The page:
In fact, it doesn’t even matter if you call the ENSO radiative effect a “forcing” or a “feedback” (an argument I’ve had with Andy Dessler)…the model shows that when the effect is included in an energy balance model, with the observed time lag, it reduces the resulting model climate sensitivity by about 50%.

I know….I’ve said all of this before. But it needs to be repeated. Climate change issues are complex, and whenever we can find clarity and significance, it needs to be drilled into our heads so we don’t lose sight of real progress in our understanding.

Even our simple 1D model produced a higher climate sensitivity consistent with IPCC claims if we assumed all climate change was due to the same forcings they assume. The IPCC’s climate models are too sensitive (produce too much warming in response to increasing CO2) because they have basically assumed virtually all previous warming was due to increasing CO2, not due to Nature.

The models produce results consistent with whatever assumptions are programmed into them. We should always question our assumptions, which are usually wrong, and continually strive to make them less wrong.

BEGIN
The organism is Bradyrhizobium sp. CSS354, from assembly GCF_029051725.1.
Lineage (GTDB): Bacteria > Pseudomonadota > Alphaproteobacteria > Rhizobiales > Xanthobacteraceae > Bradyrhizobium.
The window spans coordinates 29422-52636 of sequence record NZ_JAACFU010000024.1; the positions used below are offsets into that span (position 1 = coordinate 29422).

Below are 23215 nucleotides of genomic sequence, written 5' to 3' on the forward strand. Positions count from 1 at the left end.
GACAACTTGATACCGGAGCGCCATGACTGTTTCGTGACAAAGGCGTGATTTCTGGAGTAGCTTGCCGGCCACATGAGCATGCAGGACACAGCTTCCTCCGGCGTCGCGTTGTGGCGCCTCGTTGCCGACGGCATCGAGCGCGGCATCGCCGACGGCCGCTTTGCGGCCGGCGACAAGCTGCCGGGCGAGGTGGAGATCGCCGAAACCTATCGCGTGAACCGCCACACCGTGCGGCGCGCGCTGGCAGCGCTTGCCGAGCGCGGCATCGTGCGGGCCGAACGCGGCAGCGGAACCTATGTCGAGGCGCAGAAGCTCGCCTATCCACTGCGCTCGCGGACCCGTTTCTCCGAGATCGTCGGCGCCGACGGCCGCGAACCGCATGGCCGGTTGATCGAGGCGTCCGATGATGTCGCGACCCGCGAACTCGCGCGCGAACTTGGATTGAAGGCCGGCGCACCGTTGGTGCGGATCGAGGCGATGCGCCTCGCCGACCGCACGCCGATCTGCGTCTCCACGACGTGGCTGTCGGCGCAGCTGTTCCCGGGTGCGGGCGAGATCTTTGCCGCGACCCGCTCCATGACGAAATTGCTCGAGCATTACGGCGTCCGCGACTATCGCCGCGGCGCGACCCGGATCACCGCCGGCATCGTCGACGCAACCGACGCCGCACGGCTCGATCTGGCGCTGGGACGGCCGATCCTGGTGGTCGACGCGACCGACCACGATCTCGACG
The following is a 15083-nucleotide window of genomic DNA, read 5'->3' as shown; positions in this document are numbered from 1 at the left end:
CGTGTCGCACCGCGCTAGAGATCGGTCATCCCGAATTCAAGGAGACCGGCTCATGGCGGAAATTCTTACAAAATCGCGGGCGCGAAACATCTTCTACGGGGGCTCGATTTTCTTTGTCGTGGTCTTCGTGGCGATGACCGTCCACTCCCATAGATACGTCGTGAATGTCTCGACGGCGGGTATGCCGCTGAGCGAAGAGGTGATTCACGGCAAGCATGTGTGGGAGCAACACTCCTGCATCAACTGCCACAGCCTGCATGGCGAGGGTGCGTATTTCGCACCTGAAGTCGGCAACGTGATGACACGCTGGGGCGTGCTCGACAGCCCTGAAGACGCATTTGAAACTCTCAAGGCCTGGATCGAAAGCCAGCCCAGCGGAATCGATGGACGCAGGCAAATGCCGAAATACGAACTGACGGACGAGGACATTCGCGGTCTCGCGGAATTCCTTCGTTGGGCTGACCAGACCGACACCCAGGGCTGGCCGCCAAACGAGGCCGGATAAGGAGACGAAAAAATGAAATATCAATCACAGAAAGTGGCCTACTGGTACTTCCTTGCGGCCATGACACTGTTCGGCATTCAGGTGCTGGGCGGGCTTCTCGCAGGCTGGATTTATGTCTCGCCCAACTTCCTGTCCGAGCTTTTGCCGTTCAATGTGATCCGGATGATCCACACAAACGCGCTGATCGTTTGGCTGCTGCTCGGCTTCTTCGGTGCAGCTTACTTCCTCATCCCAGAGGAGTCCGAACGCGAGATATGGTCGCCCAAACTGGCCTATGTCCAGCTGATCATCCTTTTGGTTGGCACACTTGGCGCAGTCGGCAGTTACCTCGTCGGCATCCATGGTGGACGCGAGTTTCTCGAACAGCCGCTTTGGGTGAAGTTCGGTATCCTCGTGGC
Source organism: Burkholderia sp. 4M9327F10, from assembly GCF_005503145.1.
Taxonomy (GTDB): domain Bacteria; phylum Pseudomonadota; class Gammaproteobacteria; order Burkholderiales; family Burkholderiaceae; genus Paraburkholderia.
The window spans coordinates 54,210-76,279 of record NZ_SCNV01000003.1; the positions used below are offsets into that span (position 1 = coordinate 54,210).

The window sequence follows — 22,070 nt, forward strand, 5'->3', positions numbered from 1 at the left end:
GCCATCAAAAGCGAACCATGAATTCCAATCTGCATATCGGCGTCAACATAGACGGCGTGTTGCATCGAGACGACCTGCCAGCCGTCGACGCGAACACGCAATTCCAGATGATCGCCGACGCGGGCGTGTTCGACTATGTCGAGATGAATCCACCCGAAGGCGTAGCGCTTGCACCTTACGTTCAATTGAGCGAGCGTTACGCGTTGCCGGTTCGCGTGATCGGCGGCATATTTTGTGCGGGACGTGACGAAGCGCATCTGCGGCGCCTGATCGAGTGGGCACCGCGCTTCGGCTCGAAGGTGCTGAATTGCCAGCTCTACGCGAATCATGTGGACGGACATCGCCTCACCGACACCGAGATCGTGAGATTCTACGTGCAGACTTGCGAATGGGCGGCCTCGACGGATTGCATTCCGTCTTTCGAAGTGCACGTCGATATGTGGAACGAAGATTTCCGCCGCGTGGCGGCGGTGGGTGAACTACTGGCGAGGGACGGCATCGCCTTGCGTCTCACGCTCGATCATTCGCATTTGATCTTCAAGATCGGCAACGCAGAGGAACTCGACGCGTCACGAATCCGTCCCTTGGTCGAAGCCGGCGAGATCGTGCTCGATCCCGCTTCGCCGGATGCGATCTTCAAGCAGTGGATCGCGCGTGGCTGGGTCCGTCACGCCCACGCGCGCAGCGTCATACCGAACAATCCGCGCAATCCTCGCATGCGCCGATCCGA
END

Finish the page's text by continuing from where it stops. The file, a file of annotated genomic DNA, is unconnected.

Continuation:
I don’t have hopes that the IPCC will change their tune, however, because that organization was not formed to find out if anthropogenic global warming was a problem. It assumed that from the outset. And by the time their models are unequivocally proved wrong, all of the modelers will be retired — or dead.

But what our analysis also implies is that, when the current natural cooling effect goes away, some warming will resume. It just won’t be as strong as current models predict. Admittedly, we only addressed ENSO as a natural forcing mechanism. To the extent other mechanisms are at work, climate sensitivity might be even lower than we calculated, and future warming would be even more benign.

I wouldn’t even rule out future cooling. But for now, I sure wouldn’t bet on it.

At this point, no one really knows.